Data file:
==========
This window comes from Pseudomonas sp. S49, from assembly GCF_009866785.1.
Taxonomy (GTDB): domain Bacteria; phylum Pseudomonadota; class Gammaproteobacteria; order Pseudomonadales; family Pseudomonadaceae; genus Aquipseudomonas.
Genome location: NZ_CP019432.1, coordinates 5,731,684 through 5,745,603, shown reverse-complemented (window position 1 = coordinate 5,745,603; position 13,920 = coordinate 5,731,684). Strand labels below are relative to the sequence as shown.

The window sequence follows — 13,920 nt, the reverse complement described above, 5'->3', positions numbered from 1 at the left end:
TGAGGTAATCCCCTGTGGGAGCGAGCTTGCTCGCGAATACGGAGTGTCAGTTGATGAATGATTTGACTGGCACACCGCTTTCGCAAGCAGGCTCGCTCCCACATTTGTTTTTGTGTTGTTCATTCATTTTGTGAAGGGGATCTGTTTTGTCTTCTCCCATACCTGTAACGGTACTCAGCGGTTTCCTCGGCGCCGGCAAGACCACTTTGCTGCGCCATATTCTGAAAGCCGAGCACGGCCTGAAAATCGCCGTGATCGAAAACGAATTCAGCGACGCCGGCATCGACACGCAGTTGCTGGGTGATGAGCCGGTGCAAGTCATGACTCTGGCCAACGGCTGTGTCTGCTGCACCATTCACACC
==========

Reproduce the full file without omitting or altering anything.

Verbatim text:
This window comes from Pseudomonas sp. S49, from assembly GCF_009866785.1.
Taxonomy (GTDB): domain Bacteria; phylum Pseudomonadota; class Gammaproteobacteria; order Pseudomonadales; family Pseudomonadaceae; genus Aquipseudomonas.
Genome location: NZ_CP019432.1, coordinates 5,731,684 through 5,745,603, shown reverse-complemented (window position 1 = coordinate 5,745,603; position 13,920 = coordinate 5,731,684). Strand labels below are relative to the sequence as shown.

The window sequence follows — 13,920 nt, the reverse complement described above, 5'->3', positions numbered from 1 at the left end:
TGAGGTAATCCCCTGTGGGAGCGAGCTTGCTCGCGAATACGGAGTGTCAGTTGATGAATGATTTGACTGGCACACCGCTTTCGCAAGCAGGCTCGCTCCCACATTTGTTTTTGTGTTGTTCATTCATTTTGTGAAGGGGATCTGTTTTGTCTTCTCCCATACCTGTAACGGTACTCAGCGGTTTCCTCGGCGCCGGCAAGACCACTTTGCTGCGCCATATTCTGAAAGCCGAGCACGGCCTGAAAATCGCCGTGATCGAAAACGAATTCAGCGACGCCGGCATCGACACGCAGTTGCTGGGTGATGAGCCGGTGCAAGTCATGACTCTGGCCAACGGCTGTGTCTGCTGCACCATTCACACC